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  • About 2.8 million people globally live with multiple sclerosis (MS).
  • Two-thirds of people with MS move to a worsened state of the disease called secondary progressive MS.
  • Researchers from the University of Genoa found hematopoietic stem cell transplants help delay disability longer in people with active secondary progressive MS than some MS medications.

About 2.8 million people worldwide live with multiple sclerosis (MS) — a chronic neurological disease affecting the body’s central nervous system.

There are four types of MS, including secondary progressive MS. This is a later stage of MS where a person’s symptoms steadily worsen over time, potentially causing disability.

Past research finds about two-thirds of people with relapsing-remitting MS transition to secondary progressive MS during the course of the disease.

Treatment for secondary progressive MS focuses on symptom management and slowing disease progression through disease-modifying drugs. There is currently no cure for MS.

Now a team of researchers from the University of Genoa in Italy found hematopoietic stem cell transplants using a person’s healthy blood stem cells help delay disability longer in people with active secondary progressive MS than some MS medications.

The recent study appears in Neurology, the medical journal of the American Academy of Neurology.

Hematopoietic stem cell transplantation (HSCT) is a treatment using healthy blood or bone marrow stem cells. The healthy stem cells either come from the person (autologous) or another person (allogeneic).

Stem cells are special cells in the body capable of turning into different types of cells. The body can use them to repair areas with lost cells. For this reason, doctors and scientists are looking at using stem cells as a treatment option for diseases.

HSCT is currently used to treat male germ cell tumors, also known as testicular tumors. Researchers have also studied HSCT in treating other cancers, including metastatic breast cancer.

In addition, HSCT is a treatment option for certain blood-related diseases, including lymphoma, leukemia, and sickle cell disease.

Previous studies have also looked at the use of HSCT for treating MS.

Why is a treatment like HSCT important for people with secondary progressive MS?

Medical News Today spoke with Prof. Matilde Inglese, professor of neurology at the University of Genoa, IRCCS Ospedale Policlinico San Martino in Genoa, Italy, and lead author of this study.

“Unfortunately, most of the available disease-modifying treatments are efficacious in relapsing-remitting MS but not in secondary progressive MS characterized by less inflammatory activity and more severe neurodegeneration,” Pro. Inglese explained. “(HSCT) can help by ceasing inflammation and delaying the accrual of clinical disability.”

For this study, Prof. Inglese and her team examined the data of 79 people with active secondary progressive MS who received autologous hematopoietic stem cell transplants (AHSCT). They compared that data to information from almost 2,000 people with active secondary progressive MS treated with MS drugs.

Each participant’s disability level was measured using the Expanded Disability Status Scale. Scores range from no symptoms (zero) up to death due to MS (10). Researchers assessed participants’ scores at various stages over 10 years.

At the beginning of the study, participants had a median score of 6.5 — defined as needing to constantly use a cane or brace on both sides of the body to walk 20 meters without resting — for both groups.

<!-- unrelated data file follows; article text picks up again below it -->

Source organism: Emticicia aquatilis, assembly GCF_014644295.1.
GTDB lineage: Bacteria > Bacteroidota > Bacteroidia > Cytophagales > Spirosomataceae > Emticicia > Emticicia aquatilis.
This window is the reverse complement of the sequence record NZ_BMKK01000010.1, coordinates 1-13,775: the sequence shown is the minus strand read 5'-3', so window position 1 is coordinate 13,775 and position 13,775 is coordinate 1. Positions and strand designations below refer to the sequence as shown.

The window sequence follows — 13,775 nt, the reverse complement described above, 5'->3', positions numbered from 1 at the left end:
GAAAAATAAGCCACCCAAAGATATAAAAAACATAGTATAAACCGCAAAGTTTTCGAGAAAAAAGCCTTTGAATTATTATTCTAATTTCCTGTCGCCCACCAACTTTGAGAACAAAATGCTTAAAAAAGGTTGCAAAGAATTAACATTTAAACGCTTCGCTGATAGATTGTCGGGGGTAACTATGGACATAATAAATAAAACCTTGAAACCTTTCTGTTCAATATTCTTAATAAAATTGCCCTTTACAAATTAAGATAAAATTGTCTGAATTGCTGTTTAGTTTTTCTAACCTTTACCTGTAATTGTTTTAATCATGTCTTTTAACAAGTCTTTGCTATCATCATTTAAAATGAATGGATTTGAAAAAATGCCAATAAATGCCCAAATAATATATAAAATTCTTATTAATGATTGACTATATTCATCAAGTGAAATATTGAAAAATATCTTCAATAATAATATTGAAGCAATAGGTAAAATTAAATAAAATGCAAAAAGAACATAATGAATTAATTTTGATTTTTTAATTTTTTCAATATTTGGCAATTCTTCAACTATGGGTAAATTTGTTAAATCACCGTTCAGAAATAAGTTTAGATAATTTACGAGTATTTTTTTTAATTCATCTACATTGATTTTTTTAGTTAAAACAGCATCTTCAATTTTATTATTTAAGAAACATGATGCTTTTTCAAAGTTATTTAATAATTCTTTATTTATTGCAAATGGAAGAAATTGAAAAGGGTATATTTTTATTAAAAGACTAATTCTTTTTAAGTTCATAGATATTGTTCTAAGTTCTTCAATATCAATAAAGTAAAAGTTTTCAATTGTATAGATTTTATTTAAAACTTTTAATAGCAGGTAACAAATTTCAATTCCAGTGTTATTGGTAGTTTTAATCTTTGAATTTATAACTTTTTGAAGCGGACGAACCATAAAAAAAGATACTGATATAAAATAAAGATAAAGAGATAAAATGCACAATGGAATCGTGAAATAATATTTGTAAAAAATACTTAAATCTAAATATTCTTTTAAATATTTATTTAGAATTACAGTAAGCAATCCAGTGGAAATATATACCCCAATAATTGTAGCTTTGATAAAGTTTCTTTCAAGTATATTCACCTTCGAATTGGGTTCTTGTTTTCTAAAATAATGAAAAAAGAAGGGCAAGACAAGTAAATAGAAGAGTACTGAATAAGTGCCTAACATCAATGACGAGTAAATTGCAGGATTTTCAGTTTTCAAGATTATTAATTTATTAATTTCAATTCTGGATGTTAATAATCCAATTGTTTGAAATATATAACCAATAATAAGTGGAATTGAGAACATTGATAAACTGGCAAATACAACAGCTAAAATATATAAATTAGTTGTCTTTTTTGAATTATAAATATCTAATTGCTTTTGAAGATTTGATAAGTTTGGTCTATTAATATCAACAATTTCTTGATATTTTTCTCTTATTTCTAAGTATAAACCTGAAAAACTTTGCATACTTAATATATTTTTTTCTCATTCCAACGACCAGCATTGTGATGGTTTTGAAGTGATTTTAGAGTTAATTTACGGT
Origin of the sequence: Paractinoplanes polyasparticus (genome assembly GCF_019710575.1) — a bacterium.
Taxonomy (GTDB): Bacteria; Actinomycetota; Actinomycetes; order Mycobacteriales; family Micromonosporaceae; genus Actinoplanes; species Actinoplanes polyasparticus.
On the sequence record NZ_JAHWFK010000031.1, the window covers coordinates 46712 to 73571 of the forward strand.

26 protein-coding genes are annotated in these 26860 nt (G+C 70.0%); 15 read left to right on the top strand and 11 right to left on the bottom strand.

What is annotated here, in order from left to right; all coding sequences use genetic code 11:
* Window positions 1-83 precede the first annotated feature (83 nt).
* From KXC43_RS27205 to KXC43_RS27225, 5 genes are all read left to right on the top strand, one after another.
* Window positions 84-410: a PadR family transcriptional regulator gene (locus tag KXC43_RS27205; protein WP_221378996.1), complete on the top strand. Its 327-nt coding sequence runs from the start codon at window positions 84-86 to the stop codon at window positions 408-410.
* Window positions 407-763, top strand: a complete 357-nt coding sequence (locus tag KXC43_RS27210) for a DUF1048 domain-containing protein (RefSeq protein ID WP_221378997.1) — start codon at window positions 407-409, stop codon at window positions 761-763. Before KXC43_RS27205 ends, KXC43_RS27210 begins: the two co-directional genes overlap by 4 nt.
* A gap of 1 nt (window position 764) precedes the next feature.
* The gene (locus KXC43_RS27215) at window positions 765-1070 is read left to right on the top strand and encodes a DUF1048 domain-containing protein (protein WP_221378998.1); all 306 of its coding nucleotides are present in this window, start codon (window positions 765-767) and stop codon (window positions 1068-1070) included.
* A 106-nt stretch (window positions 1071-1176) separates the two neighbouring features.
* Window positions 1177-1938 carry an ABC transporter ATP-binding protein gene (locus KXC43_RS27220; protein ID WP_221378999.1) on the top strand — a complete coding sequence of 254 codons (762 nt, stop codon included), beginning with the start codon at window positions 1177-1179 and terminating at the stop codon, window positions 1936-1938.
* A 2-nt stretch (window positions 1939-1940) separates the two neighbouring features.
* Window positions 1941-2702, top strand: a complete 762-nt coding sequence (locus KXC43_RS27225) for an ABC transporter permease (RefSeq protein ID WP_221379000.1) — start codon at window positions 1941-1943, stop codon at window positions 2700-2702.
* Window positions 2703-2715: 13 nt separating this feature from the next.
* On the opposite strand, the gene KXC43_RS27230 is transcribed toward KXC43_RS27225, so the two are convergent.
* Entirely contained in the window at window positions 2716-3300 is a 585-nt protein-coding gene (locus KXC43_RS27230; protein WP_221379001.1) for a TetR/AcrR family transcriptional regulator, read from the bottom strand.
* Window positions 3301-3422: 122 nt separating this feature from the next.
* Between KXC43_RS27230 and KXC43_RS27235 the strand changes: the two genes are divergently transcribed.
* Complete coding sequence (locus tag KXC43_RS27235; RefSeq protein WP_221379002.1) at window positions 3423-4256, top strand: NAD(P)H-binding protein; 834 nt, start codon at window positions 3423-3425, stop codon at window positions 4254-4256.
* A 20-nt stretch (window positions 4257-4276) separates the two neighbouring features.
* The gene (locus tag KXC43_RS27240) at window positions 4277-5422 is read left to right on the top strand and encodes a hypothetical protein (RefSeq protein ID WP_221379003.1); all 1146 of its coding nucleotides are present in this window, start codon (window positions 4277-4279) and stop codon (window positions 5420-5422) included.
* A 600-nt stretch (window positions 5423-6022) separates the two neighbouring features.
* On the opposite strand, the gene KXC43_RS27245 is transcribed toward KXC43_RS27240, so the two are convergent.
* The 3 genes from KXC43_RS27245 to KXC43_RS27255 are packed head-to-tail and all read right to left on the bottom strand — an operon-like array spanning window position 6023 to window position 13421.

After 10 years of treatment, scientists found people who received stem cell transplants decreased their score by an average of 0.01 points per year, showing a decrease in disability. Conversely, the score for people who took MS medications increased by 0.16 points each year, showing an increase in disability.

“There is scientific evidence that the transplantation of autologous hematopoietic stem cell transplantation after intense immune suppression can induce a resetting of the autoreactive blood white cells (lymphocytes) responsible for the disease pathogenesis, which are replaced by new and self-tolerant white cells.”

– Prof. Inglese

Looking ahead, Prof. Inglese said her team has just started a multicenter randomized controlled clinical trial in Italy. Their goal is to investigate the efficacy of autologous transplantation of hematopoietic stem cells against the best available high-efficacy treatment in patients with very active relapsing-remitting MS.

“Similar clinical trials are ongoing in the UK, Norway, and the USA,” she added. “The latter includes not only patients with relapsing-remitting MS but also patients with active secondary-progressive MS.”

MNT also spoke about this study with Dr. Barbara Giesser, a neurologist and MS specialist at Pacific Neuroscience Institute at Providence Saint John’s Health Center in Santa Monica, CA.

Dr. Giesser stated this study reports similar findings to other studies of AHSTC in patients with progressive MS, where patients with “active,” i.e. inflammatory disease, tend to have better responses to this therapy than patients without activity.

“In general, AHSCT has been reported to produce better results in younger patients who have evidence of inflammation, i.e. RR or ‘active’ progressive disease,” she explained.

“While it is notable that the disability scores of the stem cell transplant patients were basically stable at 10 years, the average increase in disability scores of the other group of 0.16 points, while statistically significant, would not be clinically significant,” Dr. Giesser added.

She also mentioned having new treatment options for secondary progressive MS is important as “our current disease-modifying therapies are less effective for progressive disease, particularly non-active progressive disease.”